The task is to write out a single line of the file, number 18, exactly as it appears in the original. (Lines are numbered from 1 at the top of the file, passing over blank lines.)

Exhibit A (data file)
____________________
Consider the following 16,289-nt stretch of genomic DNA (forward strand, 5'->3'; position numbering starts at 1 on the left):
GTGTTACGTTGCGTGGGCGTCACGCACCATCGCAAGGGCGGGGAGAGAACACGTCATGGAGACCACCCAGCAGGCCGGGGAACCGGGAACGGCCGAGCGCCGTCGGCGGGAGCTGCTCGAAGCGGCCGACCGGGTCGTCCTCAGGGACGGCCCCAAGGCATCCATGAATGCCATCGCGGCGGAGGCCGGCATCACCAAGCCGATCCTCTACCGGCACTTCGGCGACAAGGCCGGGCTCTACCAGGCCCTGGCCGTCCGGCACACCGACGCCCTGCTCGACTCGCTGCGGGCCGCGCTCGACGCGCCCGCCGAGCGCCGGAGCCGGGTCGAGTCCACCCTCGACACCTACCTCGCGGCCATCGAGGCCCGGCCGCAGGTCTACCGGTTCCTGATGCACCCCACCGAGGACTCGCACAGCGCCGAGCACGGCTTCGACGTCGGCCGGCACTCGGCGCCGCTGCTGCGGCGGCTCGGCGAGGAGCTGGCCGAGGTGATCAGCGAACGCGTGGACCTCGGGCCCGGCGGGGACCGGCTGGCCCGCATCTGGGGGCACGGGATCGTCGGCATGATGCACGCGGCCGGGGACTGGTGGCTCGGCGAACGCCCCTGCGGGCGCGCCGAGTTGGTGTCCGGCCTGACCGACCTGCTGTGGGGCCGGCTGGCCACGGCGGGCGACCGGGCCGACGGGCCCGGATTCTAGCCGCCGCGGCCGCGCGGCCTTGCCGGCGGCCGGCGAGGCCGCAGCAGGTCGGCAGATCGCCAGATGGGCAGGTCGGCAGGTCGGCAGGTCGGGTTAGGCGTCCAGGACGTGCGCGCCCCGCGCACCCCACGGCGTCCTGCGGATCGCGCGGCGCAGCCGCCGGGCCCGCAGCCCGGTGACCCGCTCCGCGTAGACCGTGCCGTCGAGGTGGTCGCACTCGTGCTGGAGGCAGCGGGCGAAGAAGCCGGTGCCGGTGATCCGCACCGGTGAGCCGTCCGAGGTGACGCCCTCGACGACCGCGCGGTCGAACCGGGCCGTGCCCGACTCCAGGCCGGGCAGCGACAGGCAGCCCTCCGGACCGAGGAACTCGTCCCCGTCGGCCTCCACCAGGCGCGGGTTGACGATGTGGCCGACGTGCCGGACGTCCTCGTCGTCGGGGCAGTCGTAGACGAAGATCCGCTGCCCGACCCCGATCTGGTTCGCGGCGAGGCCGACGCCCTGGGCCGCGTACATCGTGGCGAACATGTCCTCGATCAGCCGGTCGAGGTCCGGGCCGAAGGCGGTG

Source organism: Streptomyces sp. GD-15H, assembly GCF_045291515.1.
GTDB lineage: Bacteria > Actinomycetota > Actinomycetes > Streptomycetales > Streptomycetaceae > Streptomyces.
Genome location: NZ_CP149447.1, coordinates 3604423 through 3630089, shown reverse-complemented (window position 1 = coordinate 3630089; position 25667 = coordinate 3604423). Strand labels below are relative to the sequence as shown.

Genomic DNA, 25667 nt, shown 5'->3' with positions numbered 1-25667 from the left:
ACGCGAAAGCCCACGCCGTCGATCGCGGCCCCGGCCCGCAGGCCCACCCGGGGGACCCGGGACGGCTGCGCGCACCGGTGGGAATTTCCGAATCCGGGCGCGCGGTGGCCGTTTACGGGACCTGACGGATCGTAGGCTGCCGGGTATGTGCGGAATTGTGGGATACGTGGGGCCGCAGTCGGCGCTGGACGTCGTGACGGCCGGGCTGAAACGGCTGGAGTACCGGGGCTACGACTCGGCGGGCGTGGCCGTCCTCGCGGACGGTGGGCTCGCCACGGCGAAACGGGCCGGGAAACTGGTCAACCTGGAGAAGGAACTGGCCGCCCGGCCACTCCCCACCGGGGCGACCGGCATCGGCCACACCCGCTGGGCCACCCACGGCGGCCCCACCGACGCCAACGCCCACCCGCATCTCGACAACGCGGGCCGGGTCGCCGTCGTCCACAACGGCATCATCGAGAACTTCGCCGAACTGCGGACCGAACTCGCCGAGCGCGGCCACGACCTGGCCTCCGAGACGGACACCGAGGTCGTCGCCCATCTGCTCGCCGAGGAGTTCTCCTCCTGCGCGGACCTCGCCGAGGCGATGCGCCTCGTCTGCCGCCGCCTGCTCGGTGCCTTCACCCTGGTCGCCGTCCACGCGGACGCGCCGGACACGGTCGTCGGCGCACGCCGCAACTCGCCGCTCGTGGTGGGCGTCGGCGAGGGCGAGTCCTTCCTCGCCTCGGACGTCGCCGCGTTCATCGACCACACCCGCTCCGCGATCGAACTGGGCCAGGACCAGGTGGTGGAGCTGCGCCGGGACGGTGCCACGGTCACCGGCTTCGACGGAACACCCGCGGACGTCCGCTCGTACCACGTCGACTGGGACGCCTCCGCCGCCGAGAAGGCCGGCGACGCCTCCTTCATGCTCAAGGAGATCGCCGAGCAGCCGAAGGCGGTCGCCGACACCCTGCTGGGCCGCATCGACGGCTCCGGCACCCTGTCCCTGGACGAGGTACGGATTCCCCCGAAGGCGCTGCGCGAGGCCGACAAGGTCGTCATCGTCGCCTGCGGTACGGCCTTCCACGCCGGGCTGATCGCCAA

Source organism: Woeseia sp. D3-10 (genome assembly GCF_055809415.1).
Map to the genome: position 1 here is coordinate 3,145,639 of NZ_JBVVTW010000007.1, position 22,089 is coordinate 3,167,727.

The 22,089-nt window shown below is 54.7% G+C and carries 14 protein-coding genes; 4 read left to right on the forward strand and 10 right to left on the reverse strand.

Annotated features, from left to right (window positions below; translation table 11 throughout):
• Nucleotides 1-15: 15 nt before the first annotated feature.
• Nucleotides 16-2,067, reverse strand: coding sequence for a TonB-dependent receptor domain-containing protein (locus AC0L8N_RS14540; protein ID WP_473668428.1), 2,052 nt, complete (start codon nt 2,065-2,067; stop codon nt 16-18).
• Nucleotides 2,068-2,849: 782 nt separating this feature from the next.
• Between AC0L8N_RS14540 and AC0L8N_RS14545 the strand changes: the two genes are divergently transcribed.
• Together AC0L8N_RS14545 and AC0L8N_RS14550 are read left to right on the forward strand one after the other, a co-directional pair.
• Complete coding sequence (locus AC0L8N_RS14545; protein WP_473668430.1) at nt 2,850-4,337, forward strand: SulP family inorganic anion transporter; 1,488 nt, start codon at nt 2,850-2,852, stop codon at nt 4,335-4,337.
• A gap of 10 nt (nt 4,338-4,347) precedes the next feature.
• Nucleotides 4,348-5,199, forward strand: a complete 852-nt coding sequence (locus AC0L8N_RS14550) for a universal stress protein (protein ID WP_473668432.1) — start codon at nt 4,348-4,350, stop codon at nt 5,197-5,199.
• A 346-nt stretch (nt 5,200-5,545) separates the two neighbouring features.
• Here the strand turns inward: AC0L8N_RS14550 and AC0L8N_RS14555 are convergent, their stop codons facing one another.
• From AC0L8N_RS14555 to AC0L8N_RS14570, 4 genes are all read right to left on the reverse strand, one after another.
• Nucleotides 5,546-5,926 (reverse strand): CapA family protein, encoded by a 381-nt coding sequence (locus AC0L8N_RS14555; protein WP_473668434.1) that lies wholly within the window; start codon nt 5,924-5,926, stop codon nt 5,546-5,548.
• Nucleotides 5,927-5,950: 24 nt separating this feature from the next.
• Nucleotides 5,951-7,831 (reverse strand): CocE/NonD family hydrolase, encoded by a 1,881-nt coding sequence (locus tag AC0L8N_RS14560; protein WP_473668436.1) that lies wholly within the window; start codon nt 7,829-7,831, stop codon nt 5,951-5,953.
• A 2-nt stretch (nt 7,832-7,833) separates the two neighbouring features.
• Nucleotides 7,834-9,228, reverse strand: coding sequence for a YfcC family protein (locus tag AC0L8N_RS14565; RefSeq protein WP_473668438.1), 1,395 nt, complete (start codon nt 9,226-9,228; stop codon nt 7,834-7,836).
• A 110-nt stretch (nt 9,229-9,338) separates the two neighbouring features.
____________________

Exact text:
• A gap of 10 nt (nt 4,338-4,347) precedes the next feature.